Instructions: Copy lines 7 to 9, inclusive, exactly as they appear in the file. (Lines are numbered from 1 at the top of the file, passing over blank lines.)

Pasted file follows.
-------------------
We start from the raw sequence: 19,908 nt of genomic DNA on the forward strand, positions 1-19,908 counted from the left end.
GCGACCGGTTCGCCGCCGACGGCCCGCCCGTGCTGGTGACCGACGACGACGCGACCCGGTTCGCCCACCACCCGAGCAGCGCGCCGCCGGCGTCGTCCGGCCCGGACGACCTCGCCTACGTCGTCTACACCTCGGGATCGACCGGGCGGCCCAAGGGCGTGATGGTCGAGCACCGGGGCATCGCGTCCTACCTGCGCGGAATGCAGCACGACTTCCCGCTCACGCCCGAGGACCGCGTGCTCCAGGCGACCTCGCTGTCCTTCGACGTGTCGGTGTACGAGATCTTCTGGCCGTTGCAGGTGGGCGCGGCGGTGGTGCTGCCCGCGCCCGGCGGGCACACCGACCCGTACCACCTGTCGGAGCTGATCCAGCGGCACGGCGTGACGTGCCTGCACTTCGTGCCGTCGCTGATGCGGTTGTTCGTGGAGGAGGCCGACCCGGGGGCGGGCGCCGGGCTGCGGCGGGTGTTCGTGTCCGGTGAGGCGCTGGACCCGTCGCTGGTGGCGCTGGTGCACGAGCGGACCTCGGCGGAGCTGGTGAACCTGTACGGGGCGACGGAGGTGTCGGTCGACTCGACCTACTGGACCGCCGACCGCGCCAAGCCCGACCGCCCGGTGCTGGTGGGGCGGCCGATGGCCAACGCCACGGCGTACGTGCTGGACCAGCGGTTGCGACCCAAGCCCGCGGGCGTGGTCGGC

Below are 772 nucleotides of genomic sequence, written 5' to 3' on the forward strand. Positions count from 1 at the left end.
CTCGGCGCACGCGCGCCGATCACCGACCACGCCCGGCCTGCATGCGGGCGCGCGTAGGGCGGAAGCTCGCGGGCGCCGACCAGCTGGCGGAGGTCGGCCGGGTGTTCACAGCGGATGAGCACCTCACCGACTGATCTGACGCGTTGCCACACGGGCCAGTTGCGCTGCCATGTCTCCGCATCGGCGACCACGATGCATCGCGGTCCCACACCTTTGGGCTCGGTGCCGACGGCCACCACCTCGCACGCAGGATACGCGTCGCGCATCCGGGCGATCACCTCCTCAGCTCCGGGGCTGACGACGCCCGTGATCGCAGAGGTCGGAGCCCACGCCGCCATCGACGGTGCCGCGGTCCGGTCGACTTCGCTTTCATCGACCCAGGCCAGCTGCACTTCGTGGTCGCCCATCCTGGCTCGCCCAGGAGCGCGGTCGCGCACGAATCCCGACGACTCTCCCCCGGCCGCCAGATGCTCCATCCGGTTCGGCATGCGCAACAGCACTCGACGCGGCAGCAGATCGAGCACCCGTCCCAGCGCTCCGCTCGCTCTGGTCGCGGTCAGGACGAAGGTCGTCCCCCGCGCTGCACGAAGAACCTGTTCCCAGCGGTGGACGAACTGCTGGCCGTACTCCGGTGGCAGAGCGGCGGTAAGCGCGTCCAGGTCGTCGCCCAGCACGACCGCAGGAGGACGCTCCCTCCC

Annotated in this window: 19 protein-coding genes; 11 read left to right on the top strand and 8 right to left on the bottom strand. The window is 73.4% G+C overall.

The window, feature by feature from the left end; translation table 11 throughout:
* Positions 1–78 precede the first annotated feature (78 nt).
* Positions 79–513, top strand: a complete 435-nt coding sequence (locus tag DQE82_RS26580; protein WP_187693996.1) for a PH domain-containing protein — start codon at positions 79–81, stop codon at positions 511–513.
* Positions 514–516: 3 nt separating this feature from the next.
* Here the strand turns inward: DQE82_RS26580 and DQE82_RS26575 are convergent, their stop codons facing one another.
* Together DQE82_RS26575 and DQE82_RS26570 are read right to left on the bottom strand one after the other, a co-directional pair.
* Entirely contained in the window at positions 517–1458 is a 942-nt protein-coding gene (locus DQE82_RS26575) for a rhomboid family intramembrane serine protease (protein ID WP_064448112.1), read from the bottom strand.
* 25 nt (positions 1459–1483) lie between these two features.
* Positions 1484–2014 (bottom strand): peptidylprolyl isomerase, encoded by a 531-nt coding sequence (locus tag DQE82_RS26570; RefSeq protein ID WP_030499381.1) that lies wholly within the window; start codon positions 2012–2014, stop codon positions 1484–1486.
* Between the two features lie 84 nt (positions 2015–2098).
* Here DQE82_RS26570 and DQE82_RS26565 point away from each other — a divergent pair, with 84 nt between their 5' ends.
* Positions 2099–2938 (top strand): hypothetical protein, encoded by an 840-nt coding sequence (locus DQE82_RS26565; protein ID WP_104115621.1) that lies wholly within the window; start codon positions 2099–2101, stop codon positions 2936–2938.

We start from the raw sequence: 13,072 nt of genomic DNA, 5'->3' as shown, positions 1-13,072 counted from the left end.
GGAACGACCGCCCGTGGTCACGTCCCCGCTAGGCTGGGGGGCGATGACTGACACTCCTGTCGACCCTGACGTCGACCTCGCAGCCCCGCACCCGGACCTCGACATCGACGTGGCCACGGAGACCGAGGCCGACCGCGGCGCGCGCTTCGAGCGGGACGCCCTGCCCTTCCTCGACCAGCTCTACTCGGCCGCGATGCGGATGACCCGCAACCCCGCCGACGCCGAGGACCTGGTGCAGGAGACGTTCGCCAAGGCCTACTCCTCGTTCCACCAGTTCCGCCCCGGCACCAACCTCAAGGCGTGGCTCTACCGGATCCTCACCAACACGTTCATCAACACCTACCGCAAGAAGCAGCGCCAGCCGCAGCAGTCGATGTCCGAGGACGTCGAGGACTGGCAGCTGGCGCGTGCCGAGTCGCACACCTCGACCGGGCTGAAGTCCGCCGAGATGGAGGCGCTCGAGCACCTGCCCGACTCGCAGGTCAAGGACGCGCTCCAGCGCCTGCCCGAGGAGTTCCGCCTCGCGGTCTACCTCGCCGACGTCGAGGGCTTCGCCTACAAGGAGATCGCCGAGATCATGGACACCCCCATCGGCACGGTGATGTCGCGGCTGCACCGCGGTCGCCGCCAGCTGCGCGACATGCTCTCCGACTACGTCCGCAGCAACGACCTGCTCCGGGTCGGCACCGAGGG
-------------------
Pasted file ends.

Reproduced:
* Positions 1–78 precede the first annotated feature (78 nt).
* Positions 79–513, top strand: a complete 435-nt coding sequence (locus tag DQE82_RS26580; protein WP_187693996.1) for a PH domain-containing protein — start codon at positions 79–81, stop codon at positions 511–513.
* Positions 514–516: 3 nt separating this feature from the next.